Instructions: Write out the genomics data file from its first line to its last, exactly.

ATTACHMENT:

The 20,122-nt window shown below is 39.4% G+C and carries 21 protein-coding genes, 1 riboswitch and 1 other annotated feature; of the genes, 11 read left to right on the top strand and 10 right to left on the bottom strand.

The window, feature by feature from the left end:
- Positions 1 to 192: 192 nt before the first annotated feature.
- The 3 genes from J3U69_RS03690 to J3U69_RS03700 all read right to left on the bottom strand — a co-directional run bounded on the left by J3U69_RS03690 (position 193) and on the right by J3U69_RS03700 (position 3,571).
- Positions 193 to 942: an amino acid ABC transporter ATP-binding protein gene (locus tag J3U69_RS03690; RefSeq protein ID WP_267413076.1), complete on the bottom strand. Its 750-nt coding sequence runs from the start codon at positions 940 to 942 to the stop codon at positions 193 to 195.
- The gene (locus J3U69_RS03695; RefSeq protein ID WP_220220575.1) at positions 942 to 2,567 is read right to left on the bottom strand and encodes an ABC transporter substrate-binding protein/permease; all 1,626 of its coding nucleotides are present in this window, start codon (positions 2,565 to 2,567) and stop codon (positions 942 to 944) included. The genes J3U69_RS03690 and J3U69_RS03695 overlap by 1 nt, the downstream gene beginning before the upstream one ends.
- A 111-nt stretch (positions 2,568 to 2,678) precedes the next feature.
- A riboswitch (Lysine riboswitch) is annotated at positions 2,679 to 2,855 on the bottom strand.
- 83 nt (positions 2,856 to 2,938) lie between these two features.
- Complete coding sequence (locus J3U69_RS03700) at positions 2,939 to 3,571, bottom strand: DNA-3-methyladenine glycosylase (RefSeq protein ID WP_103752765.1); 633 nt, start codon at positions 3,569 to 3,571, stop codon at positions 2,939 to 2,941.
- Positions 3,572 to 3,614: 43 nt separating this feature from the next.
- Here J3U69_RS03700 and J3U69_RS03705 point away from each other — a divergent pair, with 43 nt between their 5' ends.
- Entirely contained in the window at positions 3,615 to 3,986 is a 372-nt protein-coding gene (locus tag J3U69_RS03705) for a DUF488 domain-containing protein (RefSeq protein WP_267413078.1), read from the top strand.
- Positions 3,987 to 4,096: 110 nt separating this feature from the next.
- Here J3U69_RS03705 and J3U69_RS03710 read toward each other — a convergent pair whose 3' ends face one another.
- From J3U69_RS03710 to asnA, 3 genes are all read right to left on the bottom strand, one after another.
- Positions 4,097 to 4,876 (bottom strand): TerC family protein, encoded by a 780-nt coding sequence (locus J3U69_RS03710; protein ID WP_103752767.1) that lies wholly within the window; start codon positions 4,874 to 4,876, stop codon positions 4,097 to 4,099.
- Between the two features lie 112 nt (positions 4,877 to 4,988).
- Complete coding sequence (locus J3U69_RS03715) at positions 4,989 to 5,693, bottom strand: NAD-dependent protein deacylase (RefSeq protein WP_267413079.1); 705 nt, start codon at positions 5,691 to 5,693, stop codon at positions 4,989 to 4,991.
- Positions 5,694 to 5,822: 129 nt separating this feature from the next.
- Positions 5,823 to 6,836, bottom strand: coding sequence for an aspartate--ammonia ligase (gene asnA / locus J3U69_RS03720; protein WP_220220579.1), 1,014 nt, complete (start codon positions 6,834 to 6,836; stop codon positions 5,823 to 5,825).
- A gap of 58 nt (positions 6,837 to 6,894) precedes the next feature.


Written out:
The 20,122-nt window shown below is 39.4% G+C and carries 21 protein-coding genes, 1 riboswitch and 1 other annotated feature; of the genes, 11 read left to right on the top strand and 10 right to left on the bottom strand.

The window, feature by feature from the left end:
- Positions 1 to 192: 192 nt before the first annotated feature.
- The 3 genes from J3U69_RS03690 to J3U69_RS03700 all read right to left on the bottom strand — a co-directional run bounded on the left by J3U69_RS03690 (position 193) and on the right by J3U69_RS03700 (position 3,571).
- Positions 193 to 942: an amino acid ABC transporter ATP-binding protein gene (locus tag J3U69_RS03690; RefSeq protein ID WP_267413076.1), complete on the bottom strand. Its 750-nt coding sequence runs from the start codon at positions 940 to 942 to the stop codon at positions 193 to 195.
- The gene (locus J3U69_RS03695; RefSeq protein ID WP_220220575.1) at positions 942 to 2,567 is read right to left on the bottom strand and encodes an ABC transporter substrate-binding protein/permease; all 1,626 of its coding nucleotides are present in this window, start codon (positions 2,565 to 2,567) and stop codon (positions 942 to 944) included. The genes J3U69_RS03690 and J3U69_RS03695 overlap by 1 nt, the downstream gene beginning before the upstream one ends.
- A 111-nt stretch (positions 2,568 to 2,678) precedes the next feature.
- A riboswitch (Lysine riboswitch) is annotated at positions 2,679 to 2,855 on the bottom strand.
- 83 nt (positions 2,856 to 2,938) lie between these two features.
- Complete coding sequence (locus J3U69_RS03700) at positions 2,939 to 3,571, bottom strand: DNA-3-methyladenine glycosylase (RefSeq protein ID WP_103752765.1); 633 nt, start codon at positions 3,569 to 3,571, stop codon at positions 2,939 to 2,941.
- Positions 3,572 to 3,614: 43 nt separating this feature from the next.
- Here J3U69_RS03700 and J3U69_RS03705 point away from each other — a divergent pair, with 43 nt between their 5' ends.
- Entirely contained in the window at positions 3,615 to 3,986 is a 372-nt protein-coding gene (locus tag J3U69_RS03705) for a DUF488 domain-containing protein (RefSeq protein WP_267413078.1), read from the top strand.
- Positions 3,987 to 4,096: 110 nt separating this feature from the next.
- Here J3U69_RS03705 and J3U69_RS03710 read toward each other — a convergent pair whose 3' ends face one another.
- From J3U69_RS03710 to asnA, 3 genes are all read right to left on the bottom strand, one after another.
- Positions 4,097 to 4,876 (bottom strand): TerC family protein, encoded by a 780-nt coding sequence (locus J3U69_RS03710; protein ID WP_103752767.1) that lies wholly within the window; start codon positions 4,874 to 4,876, stop codon positions 4,097 to 4,099.
- Between the two features lie 112 nt (positions 4,877 to 4,988).
- Complete coding sequence (locus J3U69_RS03715) at positions 4,989 to 5,693, bottom strand: NAD-dependent protein deacylase (RefSeq protein WP_267413079.1); 705 nt, start codon at positions 5,691 to 5,693, stop codon at positions 4,989 to 4,991.
- Positions 5,694 to 5,822: 129 nt separating this feature from the next.
- Positions 5,823 to 6,836, bottom strand: coding sequence for an aspartate--ammonia ligase (gene asnA / locus J3U69_RS03720; protein WP_220220579.1), 1,014 nt, complete (start codon positions 6,834 to 6,836; stop codon positions 5,823 to 5,825).
- A gap of 58 nt (positions 6,837 to 6,894) precedes the next feature.